The Secret to Perfect Tasting Tea

The Secret to Perfect Tasting Tea

We all know the story of Goldilocks and the Three Bears. One bowl of porridge was too hot, while the other was too cold. Finally, she found the one that was just right. This story really relates to us as tea drinkers when it comes to preparing tea. We have multiple elements to consider from water temperature to the amount of leaves and steep time. But, with all of this measuring, timing and weighing, we tend to lose sight of what is really important - how the tea tastes. It is through the taste of the tea that we can tell if we have prepared it properly. Here are some quick pointers that will show you if your tea has been prepared “just right.”   


There are two main things that can go wrong

When tea is made properly, it is flavorful, aromatic and has a nice consistency or mouthfeel. When it is made incorrectly, there are two main things that can happen. The first is that the tea tastes thin. The second is that the tea tastes really bitter. If you run into thin or bitter tea, there is a good chance the problem isn’t with the tea, but with the way you prepared it.  


If Your Tea is Thin

When a tea is thin, it means it has a “watery” taste and mouthfeel. Tea should have a slightly thicker consistency than water. The best analogy I can use is canned chicken soup. Both canned chicken soup and tea should have a slight thickness to the broth, almost a tongue-coating sensation. While some teas have more of this than others, even the lightest tea will still be thicker than water. If your tea ends up being thin, it means that you did too little. It could be that you did not use enough leaves, steep the tea the proper amount of time or that your water temperature was too low. In my experience, I would say that 95% of the time when your tea is thin it is due to under-steeping. To cure this just keep adding 30 seconds to your normal steep time until the tea possesses that wonderful tongue-coating sensation.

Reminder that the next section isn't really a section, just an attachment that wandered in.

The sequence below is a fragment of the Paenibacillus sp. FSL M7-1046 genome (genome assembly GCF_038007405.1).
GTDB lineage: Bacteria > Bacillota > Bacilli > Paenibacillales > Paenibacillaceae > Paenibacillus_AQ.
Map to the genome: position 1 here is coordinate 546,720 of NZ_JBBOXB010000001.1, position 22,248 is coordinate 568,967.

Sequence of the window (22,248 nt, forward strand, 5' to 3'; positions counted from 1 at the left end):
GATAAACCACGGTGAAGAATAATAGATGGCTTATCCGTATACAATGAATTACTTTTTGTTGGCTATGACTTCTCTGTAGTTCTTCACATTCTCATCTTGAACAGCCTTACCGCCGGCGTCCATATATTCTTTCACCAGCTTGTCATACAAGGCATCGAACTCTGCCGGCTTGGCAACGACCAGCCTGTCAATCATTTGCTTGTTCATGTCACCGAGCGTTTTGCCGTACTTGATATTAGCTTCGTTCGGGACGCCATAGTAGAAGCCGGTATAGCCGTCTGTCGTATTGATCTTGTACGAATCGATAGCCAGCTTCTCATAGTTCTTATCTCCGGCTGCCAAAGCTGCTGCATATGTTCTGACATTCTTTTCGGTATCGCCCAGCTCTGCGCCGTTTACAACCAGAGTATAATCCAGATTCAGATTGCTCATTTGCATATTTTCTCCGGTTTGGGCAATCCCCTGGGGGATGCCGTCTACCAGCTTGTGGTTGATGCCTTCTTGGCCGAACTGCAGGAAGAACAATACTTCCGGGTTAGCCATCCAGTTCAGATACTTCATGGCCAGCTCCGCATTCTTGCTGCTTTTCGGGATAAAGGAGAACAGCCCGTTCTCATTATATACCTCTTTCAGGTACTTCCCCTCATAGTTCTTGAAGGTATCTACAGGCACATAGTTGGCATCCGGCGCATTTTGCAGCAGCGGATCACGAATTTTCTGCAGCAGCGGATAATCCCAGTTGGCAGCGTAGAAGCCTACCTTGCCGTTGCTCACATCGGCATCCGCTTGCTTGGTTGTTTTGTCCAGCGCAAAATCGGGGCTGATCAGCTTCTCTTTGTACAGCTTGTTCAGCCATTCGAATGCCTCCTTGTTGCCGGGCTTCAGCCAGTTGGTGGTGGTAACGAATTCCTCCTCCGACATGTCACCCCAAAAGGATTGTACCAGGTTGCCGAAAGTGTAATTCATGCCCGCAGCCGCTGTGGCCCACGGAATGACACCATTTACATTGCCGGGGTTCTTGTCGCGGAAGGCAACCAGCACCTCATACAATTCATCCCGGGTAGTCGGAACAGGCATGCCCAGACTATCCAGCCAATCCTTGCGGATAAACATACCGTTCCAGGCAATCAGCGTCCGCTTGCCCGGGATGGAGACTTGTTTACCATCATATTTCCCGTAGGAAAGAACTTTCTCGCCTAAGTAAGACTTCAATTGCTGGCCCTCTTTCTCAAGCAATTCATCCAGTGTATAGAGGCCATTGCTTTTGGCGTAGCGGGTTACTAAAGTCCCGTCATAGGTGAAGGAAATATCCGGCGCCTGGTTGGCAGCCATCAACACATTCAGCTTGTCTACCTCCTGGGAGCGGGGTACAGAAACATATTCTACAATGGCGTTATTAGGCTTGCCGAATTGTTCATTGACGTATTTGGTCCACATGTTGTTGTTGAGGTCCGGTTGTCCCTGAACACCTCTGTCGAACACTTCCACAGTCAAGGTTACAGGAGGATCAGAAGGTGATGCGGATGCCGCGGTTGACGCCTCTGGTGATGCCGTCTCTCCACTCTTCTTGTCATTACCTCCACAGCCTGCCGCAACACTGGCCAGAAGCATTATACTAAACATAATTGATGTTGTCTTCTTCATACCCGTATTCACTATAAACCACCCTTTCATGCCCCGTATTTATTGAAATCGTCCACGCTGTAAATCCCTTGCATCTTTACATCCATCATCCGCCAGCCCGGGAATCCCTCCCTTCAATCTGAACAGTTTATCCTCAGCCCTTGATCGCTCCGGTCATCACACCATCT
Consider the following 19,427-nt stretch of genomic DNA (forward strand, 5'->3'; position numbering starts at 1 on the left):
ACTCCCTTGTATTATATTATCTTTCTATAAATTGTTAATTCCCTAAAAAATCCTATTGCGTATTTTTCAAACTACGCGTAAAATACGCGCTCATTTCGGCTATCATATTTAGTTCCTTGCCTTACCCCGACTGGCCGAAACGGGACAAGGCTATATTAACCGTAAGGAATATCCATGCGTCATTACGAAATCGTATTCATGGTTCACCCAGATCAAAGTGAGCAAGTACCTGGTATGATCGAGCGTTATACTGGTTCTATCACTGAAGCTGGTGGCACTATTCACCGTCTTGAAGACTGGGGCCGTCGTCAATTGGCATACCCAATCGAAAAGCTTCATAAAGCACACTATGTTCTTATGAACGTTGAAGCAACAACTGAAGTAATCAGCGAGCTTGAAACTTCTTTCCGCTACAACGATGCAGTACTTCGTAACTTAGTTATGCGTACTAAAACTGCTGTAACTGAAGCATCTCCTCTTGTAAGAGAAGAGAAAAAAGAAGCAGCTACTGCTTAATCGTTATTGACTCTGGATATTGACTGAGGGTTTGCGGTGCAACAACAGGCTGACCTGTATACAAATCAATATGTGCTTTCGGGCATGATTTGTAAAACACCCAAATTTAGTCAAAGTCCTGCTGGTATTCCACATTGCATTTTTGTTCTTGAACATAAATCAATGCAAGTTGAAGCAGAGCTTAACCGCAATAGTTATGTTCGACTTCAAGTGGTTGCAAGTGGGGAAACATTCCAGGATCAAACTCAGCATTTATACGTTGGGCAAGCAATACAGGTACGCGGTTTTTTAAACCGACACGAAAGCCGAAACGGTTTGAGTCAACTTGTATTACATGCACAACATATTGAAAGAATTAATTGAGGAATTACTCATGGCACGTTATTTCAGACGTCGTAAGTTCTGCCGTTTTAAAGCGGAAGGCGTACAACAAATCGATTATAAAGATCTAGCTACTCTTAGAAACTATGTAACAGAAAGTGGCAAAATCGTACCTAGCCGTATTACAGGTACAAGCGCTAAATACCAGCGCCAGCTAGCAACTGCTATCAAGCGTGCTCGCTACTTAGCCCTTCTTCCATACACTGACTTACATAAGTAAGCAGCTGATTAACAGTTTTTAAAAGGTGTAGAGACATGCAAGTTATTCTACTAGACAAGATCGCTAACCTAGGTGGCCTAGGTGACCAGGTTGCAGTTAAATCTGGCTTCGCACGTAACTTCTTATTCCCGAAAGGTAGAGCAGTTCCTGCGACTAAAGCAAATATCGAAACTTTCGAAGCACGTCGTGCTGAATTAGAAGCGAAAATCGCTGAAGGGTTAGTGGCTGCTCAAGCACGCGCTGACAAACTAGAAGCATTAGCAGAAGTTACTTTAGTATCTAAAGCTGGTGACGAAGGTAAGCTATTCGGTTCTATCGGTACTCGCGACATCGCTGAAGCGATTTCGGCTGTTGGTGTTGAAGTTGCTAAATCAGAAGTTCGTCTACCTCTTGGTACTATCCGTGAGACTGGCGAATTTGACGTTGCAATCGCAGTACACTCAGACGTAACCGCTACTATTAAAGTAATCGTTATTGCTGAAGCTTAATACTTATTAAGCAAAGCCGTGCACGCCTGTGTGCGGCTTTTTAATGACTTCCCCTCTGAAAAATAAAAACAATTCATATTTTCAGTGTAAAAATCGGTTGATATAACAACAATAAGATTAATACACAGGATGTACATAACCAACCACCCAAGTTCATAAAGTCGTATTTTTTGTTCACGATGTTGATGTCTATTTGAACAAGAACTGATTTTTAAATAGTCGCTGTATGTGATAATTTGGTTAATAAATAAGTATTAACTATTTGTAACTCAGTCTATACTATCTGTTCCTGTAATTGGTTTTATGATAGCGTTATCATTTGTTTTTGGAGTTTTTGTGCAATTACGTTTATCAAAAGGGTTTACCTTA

If Your Tea is Bitter

I mentioned bitter tea just a few weeks ago, but I will repeat it here because it is important. There is a difference between bitterness and astringency. Astringency is a prized part of tea that you feel in your gums and cheeks. Astringency doesn’t actually effect the taste of the tea. However, bitterness is a different story. Bitterness is a sensation that you can almost taste with your tongue. When a tea is bitter your entire mouth puckers up and it feels almost like your taste buds are contracting. If your tea ends up being bitter, it means that you did too much. You either used water that was too hot, too much tea or you steeped it for too long. Just like with thin tea, I would say that 95% of the cases of bitter tea stem from over-steeping. To solve this problem, just reduce your steep time by 30 seconds each steep until you find the perfect tea flavor and consistency.




If you are a bit confused about this thin/bitter concept, I recommend doing what Goldilocks did with her Porridge and experiment with the two extremes. Take your favorite Black Tea and steep it for 30 seconds. Then take the same tea (using fresh leaves) and steep it for 7 minutes. Finally, take the same tea (using fresh leaves) and brew it for the recommended amount of time. Taste all three in a row and you will see that the properly brewed tea is “just right.”  


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Loose Tea Serving Size Guide

Here is a quick guide to how many cups of brewed tea each of our serving sizes makes.

If you would like to know more about how we came up with these calculations plus how to figure out cost per serving check out this article.